Haunted by doubt and guilt after accidentally killing an undercover officer, suspended NYPD detective Ben Carson's (Kiefer Sutherland) marriage is shattered, and he's forced to take a nighttime security guard position at the burnt-out wreckage of a department store in hopes that he might be able to move on from crashing with his sister, Angela (Amy Smart). As Ben tours the ruins each night, he starts seeing grim, grisly visions in the store's mirrors -- visions that somehow leap from the glass into the real world. As the malevolent force behind the mirrors poses an increasing threat to Ben's friends and family, he has to unravel the mystery of the force hidden behind the mirrors ... and ask himself whether satisfying the force's demands will really end the threat to his family.

Is it any good?

Helmed by French horror director Alexandre Aja (The Hills Have Eyes, High Tension), MIRRORS is long on gore and short on plot. Ben flails, freaks out, and fumbles around trying to decipher the visions and messages he's receiving from the mystical dimension behind the mirrors. (The department store, it seems, used to be a hospital, and the past treatment of a schizophrenic girl lies at the heart of the mystery.)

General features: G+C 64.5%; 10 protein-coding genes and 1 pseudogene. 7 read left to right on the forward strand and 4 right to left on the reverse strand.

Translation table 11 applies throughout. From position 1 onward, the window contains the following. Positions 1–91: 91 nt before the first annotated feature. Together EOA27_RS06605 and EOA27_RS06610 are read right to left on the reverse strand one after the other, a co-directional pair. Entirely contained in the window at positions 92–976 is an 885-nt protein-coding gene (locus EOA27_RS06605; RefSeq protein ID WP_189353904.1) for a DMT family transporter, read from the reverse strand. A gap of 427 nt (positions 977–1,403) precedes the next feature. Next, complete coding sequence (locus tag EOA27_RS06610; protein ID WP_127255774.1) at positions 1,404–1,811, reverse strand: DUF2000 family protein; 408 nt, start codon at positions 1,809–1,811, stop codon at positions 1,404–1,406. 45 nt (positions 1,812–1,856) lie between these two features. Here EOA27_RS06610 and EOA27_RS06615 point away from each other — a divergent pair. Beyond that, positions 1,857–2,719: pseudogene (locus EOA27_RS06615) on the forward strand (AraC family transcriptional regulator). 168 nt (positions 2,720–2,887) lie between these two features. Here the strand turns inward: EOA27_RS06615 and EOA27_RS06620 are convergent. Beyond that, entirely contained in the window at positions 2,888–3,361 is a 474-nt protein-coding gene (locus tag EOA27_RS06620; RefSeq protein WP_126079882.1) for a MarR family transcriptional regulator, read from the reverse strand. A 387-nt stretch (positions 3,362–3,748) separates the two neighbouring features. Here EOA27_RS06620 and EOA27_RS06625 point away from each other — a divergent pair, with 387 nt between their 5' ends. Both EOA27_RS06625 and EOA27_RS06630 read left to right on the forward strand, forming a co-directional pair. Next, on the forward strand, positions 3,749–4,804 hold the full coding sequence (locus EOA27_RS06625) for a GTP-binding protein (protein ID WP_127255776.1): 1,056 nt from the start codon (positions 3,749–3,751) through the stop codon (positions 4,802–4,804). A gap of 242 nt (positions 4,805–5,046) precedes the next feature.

Even as Ben frantically tries to keep his estranged wife (Paula Patton) and children safe, Mirrors doesn't do much to make viewers care; the mirror visions are so powerful that they can't be ignored or denied, which means that the film simply limps from one bloody sequence to another. Aja's other horror films, while also grisly, had a certain style to them; in Mirrors, the slack plot is just an excuse for a series of gory, violent moments that the film lingers on lovingly. Mirrors has plenty of spooks and scares and special effects; what it doesn't have is much of a plot -- or characters worth caring about.

Talk to your kids about ...

  • Families can talk about the nature and character of bloody horror films. Why does Hollywood make them, and what purpose do they serve? This movie -- like The Ring, The Grudge, and Pulse -- is a remake of an Asian horror film; why has Hollywood found Asian horror films so worthy of re-visitation over the past few years? Do violent horror films release negative emotional energy or create it? Can violent, graphic images in films like this desensitize viewers? Does it matter whether the goriness seems "over the top"?

Movie details